News / Event Advisory

North Long Beach Community Action Group Will Discuss Proposed I-710 Expansion Enviro Impact Report Sunday Aug. 5, 2-4 p.m., North LBPD Station (Atlantic/Del Amo)


(August 3, 2012) -- With an August 29 deadline looming for public comments, the NLB Community Action Group will hold a community meeting (with the public citywide invited to attend) on Sunday, Aug. 5 to discuss the proposed I710 Expansion Project Environmental Impact Report/Environmental Impact Statement.

The meeting will be held at LBPD's North Substation, 4891 Atlantic Ave., from 2:00 p.m. to 4:00 p.m. on Sunday Aug. 5. NLBCAG President Dan Pressburg says representatives of the CA Dept. of Transportation (Caltrans) and the L.A. County Metropolitan Transportation Authority (METRO) are scheduled to attend, speak and answer questions. In a release, Mr. Pressburg writes:

The freeway-widening expansion project is billed as a way to cut diesel emissions, including ozone and ultrafine particulates, in the low-income neighborhoods that line the freeway. Smog experts say particulates from trucks are the greatest contributor to local smog-related cancer risk, and university studies have shown the neighborhoods along the 710 Freeway corridor to be cancer and asthma hotspots.

The I710 is a major freight corridor for the Port of Long Beach. By 2035 The Port will expand to about three times its current capacity of about 15 to 18 million TEUs currently to around 40 million+ TEUs by 2035. Currently the draft EIR is circulating and community meetings are being held. One of the impacts may be a 4 Lane Raised Truck Corridor. Other impacts are noise pollution and diesel particulate matter. Come listen to how these impacts will affect your family and the community.

A number of community activists have expressed concerns about aspects of the I-710 draft EIR/EIS, a document that could be used for decades to justify significant adverse impacts of the freeway expansion.

Veteran community advocate Laurie Angel (8th district) (who attended a public meeting in Paramount organized by Caltrans/Metro officials) noted that the EIR/EIS doesn't show or analyze the impacts of final designs, which the public won't be able to see until after the period for public comment has ended. Ms. Angel asked if the public would have an opportunity to comment when designs are finalzied...and an official portrayed her request as seeking a "second bite" at the apple [although the public should arguably have the right to see the project's final designs when it comments in the first place], then indicated Caltrans would decide if public comment on this would be allowed.

In a related matter, Caltrans has thus far declined to extend the time for public comments beyond Aug. 29, despite a request by (among others) 7th dist. Councilman James Johnson.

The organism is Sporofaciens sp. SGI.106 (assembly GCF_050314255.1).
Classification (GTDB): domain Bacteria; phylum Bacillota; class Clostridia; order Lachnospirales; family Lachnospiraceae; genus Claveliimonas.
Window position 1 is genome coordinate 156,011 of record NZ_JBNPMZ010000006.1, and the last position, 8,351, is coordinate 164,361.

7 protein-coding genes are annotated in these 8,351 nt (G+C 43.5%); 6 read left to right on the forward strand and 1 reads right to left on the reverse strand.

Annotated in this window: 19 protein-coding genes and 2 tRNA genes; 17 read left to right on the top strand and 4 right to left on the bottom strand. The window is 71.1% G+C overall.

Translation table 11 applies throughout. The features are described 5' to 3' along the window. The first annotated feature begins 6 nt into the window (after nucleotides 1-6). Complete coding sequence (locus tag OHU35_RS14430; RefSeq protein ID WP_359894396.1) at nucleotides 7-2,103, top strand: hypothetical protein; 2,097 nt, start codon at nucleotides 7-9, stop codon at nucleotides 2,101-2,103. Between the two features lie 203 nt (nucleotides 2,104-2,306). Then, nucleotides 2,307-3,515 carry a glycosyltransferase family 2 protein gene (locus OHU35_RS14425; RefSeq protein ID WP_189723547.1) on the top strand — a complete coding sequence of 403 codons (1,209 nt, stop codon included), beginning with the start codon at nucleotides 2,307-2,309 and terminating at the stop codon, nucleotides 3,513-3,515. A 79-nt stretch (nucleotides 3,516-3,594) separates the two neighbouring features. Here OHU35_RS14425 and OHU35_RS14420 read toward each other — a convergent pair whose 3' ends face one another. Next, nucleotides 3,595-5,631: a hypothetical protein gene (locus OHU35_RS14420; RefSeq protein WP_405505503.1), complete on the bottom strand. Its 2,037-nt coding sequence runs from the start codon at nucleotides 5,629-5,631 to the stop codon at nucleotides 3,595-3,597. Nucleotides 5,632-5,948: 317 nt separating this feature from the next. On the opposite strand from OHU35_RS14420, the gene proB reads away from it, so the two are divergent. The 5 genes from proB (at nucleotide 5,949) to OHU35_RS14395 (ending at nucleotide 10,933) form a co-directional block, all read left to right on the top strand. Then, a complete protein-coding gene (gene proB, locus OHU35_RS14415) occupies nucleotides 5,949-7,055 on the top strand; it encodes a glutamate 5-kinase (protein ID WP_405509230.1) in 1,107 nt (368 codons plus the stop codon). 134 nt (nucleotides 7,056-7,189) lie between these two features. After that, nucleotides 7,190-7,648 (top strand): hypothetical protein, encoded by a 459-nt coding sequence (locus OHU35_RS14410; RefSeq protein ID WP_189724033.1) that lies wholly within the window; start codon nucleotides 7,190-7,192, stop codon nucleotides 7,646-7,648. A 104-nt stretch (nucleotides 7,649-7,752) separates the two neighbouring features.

Veteran Wrigley community advocate Joan Greenwood also attended the Paramount meeting and voiced concerns over plans to put footings or supports for some portions of a proposed four-lane elevated "freight corridor" (truck lanes) in, on or alongside the L.A. River's flood control levees. The draft EIR/EIS also acknowledges that as part of the project, some bridges spanning the L.A. river would be changed in ways that would consume some square footage within the L.A. River channel. The U.S. Army Corps of Engineers has expressed concern in writing (April 2012 letter included in draft EIR appendix) about these matters but the draft EIR contends the project's design characteristics and a consultant's hydraulic study indicate flood conveyance capacity won't be significantly reduced. The Corps of Engineers hasn't accepted this to date and has insisted on additional evidence that to our knowledge Caltrans/Metro haven't provided thus far.

If the Corps of Engineers were to conclude that parts of I-710 project would reduce the L.A. river's capacity, this could arguably invite the Federal Emergency Management Agency (FEMA) to do what it did in the 1990s: require property owners with federally backed mortgages -- even in areas miles away from the L.A. river -- to buy costly flood insurance (out of pocket cost could be from $500-$1,000 annually depending on one's home and loan). .

Earlier this week, the governing board of the Wrigley Area Neighborhood Alliance recommended for a member vote extension of the EIR/EIS comment period, as well as a "no" on I-710 Alternative 6 variations (which include elevated "freight corridor"/truck lanes) based on insufficient analysis of impacts on flood management infrastructure.

NLBCAG President Dan Pressburg, who also attended the meeting organized by project proponents in Paramount and heard their presentation at the last WANA meeting, will be presiding at Sunday's NLBCAG meeting.

North Long Beach Community Action Group
Sunday, Aug. 5, 2-4 p.m.
LBPD North Substation, 4891 Atlantic Ave.

The North Long Beach Community Action Group is a grassroots organized 501(c)(3) non-profit focused on advocacy, education and neighborhood improvement. NLBCAG and its History Project won the Neighborhoods USA National Grand Prize in 2008-2009, making it the first LB neighborhood group to win Neighborhood of the Year of the year honors (2008) as well as first place in Social Activism.

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